Warning: this article contains SPOILERS for the Game of Thrones Season 7 premiere, “Dragonstone”.
If you watched the premiere of Season 7 of Game of Thrones, you’ll still be reeling from the revelations. Here are five shocking moments from Episode 1.
Arya wearing Walder Frey’s face
Yes, fans predicted it but it was no less shocking. In the closing episode of Season 6, we saw Arya infiltrate The Twins. She baked Walder Frey’s sons Black Walder and Lothar into a pie THEN slayed Lord Walder Frey himself. Well, in the very first scene of the first episode of Season 7 – ahead of the opening credits even – we see precisely what we foretold. Arya Stark with WALDER FREY’S FACE ON.
Assuming the identities of others is a skill she acquired under the tutelage of Jaqen H’gar as she trained to become a Faceless Man. She’s used it adeptly up to now.
But this marks Arya’s crowning moment of the series so far – as she gathers all the remaining Freys “who mean a damn thing” under one roof, she pretends that she – posing as Lord of the Riverlands – is about to share plans. But what she actually does is finish the lot off in one fell swoop, with poisoned wine.
She makes it clear that it’s in retaliation for the murder of her family at the Red Wedding, and in encouraging them to cheer about the events of that fateful occasion, makes it patent that they all have blood on their hands. She tells them: “Leave one wolf alive and the sheep are never safe”, implying that because they didn’t do a proper job killing her off too, they will die today.
As Arya unmasks herself, she says finally to Kitty, Walder’s ninth wife, who she has kept alive: “When people ask you what happened here, tell them the North remembers. Tell them winter came for House Frey.”
The tension between Jon and Sansa
These two. They’ve been apart for fricking ages. They’ve lost loved ones. They’re finally back together, and what the dickens is going on? Sansa seems to have beef with Jon over his methods of leadership. Appointed King in the North with the backing of his people, Jon is undermined by Sansa in front of the gathered throng, which he doesn’t take kindly to.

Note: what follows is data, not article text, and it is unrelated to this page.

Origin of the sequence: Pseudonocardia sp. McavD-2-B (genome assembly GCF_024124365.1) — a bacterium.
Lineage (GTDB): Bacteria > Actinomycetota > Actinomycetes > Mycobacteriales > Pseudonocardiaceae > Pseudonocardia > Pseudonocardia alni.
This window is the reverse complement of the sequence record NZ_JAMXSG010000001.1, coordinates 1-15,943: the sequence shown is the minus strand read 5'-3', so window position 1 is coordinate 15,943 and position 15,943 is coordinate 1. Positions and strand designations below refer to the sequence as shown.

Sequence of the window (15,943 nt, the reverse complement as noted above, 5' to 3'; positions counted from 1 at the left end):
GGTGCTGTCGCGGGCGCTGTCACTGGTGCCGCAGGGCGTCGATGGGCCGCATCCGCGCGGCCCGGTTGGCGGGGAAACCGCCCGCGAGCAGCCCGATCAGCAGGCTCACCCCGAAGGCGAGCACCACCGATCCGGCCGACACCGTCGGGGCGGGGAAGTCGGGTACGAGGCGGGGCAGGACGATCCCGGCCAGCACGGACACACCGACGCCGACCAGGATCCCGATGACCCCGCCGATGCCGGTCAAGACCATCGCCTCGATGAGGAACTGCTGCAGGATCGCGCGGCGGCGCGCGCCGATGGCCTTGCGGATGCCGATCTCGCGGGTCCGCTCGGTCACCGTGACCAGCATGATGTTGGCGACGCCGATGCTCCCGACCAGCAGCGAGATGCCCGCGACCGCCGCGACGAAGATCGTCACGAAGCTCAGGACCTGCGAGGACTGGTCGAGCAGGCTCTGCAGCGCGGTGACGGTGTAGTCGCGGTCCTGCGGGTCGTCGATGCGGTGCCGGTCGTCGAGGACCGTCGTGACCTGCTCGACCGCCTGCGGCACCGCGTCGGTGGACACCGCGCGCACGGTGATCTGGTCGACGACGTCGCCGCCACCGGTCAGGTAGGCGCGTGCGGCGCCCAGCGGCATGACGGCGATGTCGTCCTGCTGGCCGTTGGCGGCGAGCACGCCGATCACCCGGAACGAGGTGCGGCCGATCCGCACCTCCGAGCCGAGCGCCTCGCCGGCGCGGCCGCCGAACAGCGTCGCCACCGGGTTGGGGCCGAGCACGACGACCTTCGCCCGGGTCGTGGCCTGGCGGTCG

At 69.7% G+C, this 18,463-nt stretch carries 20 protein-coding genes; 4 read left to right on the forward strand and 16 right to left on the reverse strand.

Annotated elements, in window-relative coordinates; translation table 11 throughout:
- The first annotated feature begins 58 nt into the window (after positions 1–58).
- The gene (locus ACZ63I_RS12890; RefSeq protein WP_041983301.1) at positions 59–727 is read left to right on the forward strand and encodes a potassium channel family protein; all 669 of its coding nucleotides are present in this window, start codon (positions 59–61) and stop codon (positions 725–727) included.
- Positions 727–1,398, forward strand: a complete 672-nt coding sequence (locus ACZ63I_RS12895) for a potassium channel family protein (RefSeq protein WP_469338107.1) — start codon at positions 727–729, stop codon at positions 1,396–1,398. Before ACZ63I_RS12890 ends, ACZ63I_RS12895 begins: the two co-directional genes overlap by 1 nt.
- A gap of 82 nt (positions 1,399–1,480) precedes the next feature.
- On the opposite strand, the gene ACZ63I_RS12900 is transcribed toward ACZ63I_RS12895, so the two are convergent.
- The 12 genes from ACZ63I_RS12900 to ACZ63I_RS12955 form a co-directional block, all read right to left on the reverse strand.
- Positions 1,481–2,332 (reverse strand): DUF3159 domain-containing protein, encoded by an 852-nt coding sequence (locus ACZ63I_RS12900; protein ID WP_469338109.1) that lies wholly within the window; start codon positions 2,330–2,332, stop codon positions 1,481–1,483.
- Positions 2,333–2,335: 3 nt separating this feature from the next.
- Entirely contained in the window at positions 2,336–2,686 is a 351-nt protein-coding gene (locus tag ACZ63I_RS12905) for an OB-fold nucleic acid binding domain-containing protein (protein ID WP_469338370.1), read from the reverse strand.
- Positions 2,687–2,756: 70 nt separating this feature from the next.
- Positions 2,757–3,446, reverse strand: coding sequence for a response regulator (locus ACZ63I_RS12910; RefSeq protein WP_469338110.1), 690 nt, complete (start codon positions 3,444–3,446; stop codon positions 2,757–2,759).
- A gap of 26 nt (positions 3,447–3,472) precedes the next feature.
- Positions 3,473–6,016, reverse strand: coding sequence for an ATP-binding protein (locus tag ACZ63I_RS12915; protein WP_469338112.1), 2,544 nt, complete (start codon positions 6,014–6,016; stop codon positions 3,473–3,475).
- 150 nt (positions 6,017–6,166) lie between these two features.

Sansa’s time apart from her family has hardened her. A LOT has happened. She’s been held at King’s Landing, betrothed to a brutal king who badly mistreated her; she was handed over to the sadistic Ramsay Bolton who raped her and worse; and, perhaps most notably, she’s spent a lot of time with the unforgiving and conniving Cersei. She’s a world away from the spoilt little wannabe princess we met in Season 1.
Sansa is in favour of taking a much harder line than Jon when it comes to ruling. Jon is more reasonable and seems more capable of mercy. When Jon pulls her up on her confrontation afterwards, Sansa points out her father’s shortcomings and speaks about Cersei.
“You almost sound as if you admire her,” Jon says.
Sansa looks awkward then says, “I learned a great deal from her”.
Could we be about to see Sansa becoming more like Cersei than might be healthy?
Jorah Mormont locked up
When we last saw Jorah Mormont, he had been accepted back into the fold by Daenerys, who had previously exiled him when she uncovered the fact that he had previously been operating as a spy.
After revealing his greyscale to her, Daenerys sent him away to find a cure, so that he can be by her side when she takes control of the Seven Kingdoms.